Over the past year, Obama administration officials have become increasingly concerned that the high court is preparing to strike down the use of the disparate impact standard in housing cases. In an attempt to dissuade the justices from intervening, the Obama administration is preparing to release a long-stalled federal rule this month that enshrines "disparate impact" in the regulations for enforcing the federal housing law.

The move comes as the Supreme Court, led by its conservative majority, appears set to curtail affirmative action and the Voting Rights Act, two other tent poles of the civil rights movement.

Disparate Impact, A Lynchpin of Enforcement

The principle of disparate impact is not directly mentioned in the landmark Fair Housing Act but has been accepted over a period of 40 years by a series of federal judges who have ruled on housing cases.

Housing advocates have been urging HUD to adopt the regulation for years. Because the Supreme Court has long deferred to an agency's regulations when interpreting the law, Alan Jenkins, executive director of the nonprofit The Opportunity Agenda in New York City, said it "could be the deciding factor, not only in what disparate impact means, but whether it exists after going before the Supreme Court."

In 2011, federal officials persuaded the city of St. Paul, Minn., to withdraw a case accepted for review by the Supreme Court that questioned whether the principle could be applied in housing cases. "We were afraid we might lose disparate impact in the Supreme Court because there wasn't a regulation," said Pratt, who also led fair housing enforcement during the Clinton administration.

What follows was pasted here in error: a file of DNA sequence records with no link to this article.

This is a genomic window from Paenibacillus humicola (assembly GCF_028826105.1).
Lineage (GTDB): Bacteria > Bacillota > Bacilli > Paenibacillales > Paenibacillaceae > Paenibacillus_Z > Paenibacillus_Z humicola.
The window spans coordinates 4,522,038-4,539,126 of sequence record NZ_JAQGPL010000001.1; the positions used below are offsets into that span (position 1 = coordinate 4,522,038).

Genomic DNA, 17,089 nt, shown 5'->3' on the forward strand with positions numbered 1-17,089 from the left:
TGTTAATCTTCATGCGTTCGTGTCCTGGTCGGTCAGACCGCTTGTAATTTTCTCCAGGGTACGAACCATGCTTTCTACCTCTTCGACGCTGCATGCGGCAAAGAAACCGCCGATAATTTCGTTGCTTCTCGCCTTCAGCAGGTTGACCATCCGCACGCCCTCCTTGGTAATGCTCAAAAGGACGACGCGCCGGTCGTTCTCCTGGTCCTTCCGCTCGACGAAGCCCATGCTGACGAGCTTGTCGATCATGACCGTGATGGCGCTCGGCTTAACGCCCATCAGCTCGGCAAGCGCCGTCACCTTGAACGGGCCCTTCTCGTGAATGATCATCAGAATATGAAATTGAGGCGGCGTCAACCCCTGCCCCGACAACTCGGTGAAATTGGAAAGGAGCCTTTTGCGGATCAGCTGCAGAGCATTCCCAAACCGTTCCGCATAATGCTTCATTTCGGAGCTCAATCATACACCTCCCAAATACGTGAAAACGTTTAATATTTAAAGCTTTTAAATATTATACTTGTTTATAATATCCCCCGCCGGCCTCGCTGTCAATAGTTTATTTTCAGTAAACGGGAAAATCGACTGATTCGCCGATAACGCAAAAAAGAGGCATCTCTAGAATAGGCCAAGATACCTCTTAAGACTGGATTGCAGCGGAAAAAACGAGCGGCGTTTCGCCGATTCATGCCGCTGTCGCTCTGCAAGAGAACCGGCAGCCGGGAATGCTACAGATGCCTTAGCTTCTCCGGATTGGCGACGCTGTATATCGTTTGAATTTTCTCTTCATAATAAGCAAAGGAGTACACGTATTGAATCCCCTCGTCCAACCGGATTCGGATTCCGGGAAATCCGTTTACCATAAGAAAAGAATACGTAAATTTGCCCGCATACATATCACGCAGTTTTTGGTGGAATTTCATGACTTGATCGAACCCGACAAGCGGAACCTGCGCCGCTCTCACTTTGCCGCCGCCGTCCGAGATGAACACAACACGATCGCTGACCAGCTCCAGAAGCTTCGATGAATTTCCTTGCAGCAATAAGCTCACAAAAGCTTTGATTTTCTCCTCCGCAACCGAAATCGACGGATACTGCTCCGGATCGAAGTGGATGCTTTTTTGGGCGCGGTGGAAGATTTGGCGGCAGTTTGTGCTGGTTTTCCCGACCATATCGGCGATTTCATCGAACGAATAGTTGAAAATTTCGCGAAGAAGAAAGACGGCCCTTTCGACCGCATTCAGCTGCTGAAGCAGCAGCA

If the court strikes down disparate impact, it would largely limit civil rights lawsuits against landlords, homeowners or governments to those rare cases in which it could be proven that governments or businesses had an explicit intent to discriminate.

"If the court overturns disparate impact," said Florence Roisman, a fair housing scholar at the Indiana University School of Law. "It is going to gut the statute."

Release of the regulation sometime this month will set a tone for President Obama's second term and several scholars said it would be among the most important civil rights regulations to come out of HUD in at least a decade. But its release may be too late to influence the high court's ruling.

Key Battles in Countrywide, Katrina Cases 

Even without the regulation, the Obama administration has aggressively pursued disparate impact cases.